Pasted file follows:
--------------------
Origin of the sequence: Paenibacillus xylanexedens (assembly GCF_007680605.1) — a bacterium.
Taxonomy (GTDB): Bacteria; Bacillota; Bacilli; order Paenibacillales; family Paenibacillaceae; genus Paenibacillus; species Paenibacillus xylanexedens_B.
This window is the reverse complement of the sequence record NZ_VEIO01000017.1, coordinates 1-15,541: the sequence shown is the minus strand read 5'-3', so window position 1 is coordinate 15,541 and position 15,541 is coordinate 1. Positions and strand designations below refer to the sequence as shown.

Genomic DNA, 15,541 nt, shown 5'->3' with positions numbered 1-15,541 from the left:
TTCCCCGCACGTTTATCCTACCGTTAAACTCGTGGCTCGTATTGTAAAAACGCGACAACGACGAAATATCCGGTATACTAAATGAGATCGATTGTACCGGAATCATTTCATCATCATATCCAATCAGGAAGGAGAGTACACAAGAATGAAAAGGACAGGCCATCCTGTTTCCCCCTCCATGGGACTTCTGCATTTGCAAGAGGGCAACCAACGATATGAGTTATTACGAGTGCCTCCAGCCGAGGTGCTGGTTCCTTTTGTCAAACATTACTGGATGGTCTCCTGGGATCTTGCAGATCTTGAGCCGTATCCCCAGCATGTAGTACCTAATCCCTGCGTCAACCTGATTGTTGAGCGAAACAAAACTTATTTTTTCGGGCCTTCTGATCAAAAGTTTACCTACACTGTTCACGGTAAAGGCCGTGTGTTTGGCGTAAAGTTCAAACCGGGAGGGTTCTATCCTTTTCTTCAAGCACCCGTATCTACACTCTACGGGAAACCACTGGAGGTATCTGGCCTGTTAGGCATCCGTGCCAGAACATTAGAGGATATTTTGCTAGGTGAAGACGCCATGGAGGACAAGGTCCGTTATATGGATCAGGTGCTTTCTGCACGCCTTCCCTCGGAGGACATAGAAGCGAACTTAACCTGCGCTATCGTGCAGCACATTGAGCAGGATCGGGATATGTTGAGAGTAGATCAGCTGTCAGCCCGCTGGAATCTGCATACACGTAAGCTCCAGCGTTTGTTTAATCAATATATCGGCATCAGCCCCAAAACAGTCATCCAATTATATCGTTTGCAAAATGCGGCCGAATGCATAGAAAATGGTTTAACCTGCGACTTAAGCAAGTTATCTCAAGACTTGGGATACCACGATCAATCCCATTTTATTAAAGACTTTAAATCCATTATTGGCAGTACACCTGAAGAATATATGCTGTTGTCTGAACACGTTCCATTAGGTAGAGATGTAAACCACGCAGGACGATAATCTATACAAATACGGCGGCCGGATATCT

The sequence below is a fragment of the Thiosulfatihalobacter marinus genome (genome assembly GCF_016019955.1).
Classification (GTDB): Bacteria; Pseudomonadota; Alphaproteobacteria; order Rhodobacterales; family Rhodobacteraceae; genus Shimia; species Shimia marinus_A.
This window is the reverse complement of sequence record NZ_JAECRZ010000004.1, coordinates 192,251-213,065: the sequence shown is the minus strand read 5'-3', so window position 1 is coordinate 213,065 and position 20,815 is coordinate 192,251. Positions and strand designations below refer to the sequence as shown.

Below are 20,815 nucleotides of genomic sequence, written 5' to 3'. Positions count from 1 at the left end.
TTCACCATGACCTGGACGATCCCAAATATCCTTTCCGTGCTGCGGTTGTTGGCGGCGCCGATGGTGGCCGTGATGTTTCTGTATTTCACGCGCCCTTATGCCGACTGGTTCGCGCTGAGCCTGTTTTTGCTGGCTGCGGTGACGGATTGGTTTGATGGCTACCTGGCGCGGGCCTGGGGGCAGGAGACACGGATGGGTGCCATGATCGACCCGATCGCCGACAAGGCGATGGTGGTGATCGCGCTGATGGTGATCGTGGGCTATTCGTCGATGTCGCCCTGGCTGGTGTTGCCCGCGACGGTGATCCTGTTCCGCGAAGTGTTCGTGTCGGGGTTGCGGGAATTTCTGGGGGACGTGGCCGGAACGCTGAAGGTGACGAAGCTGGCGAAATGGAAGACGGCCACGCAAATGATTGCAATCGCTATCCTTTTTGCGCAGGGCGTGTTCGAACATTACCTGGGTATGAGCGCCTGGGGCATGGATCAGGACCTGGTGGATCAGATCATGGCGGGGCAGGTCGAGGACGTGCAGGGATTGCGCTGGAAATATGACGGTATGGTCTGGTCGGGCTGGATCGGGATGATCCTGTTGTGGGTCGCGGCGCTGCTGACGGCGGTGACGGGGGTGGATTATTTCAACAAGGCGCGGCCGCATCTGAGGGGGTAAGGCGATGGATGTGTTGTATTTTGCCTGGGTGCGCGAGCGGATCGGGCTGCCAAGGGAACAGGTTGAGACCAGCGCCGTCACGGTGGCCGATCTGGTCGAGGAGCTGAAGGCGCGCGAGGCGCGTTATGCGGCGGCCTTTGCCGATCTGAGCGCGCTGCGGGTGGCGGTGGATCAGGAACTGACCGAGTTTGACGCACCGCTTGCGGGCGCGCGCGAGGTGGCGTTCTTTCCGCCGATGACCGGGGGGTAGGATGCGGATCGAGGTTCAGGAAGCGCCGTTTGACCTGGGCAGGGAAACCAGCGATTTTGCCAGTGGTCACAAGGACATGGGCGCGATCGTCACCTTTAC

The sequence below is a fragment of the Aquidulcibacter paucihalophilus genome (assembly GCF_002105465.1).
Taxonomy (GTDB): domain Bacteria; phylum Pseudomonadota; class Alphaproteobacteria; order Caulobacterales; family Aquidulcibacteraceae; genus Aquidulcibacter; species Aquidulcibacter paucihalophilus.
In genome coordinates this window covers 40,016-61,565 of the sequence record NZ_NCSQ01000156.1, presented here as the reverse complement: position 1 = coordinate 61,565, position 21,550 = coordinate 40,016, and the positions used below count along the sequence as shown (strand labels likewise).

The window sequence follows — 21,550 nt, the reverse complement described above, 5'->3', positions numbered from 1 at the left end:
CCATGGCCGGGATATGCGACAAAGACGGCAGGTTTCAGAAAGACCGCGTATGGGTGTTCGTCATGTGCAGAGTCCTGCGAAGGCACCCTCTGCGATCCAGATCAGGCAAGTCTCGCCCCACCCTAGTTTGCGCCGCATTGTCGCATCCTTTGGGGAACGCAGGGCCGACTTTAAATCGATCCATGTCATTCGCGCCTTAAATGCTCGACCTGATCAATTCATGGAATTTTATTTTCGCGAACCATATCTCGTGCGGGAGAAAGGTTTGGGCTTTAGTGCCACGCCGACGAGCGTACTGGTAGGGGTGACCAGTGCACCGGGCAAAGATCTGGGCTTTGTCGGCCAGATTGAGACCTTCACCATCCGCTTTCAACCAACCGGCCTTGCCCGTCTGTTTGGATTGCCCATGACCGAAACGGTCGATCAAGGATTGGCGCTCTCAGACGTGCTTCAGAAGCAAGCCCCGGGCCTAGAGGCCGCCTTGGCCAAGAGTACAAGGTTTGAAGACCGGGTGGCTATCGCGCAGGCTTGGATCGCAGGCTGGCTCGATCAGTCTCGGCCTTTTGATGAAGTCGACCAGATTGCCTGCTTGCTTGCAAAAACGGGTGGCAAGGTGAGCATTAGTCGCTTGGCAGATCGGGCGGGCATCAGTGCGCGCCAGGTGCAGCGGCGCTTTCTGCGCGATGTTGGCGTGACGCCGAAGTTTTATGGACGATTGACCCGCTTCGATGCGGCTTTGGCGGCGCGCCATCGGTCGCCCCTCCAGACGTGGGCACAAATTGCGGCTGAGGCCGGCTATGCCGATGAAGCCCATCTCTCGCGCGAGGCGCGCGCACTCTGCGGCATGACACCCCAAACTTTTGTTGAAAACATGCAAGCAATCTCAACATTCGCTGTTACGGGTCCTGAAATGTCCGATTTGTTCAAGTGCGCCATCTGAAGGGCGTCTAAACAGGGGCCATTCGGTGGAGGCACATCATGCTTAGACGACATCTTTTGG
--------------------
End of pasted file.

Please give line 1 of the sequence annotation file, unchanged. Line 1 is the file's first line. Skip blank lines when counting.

Origin of the sequence: Paenibacillus xylanexedens (assembly GCF_007680605.1) — a bacterium.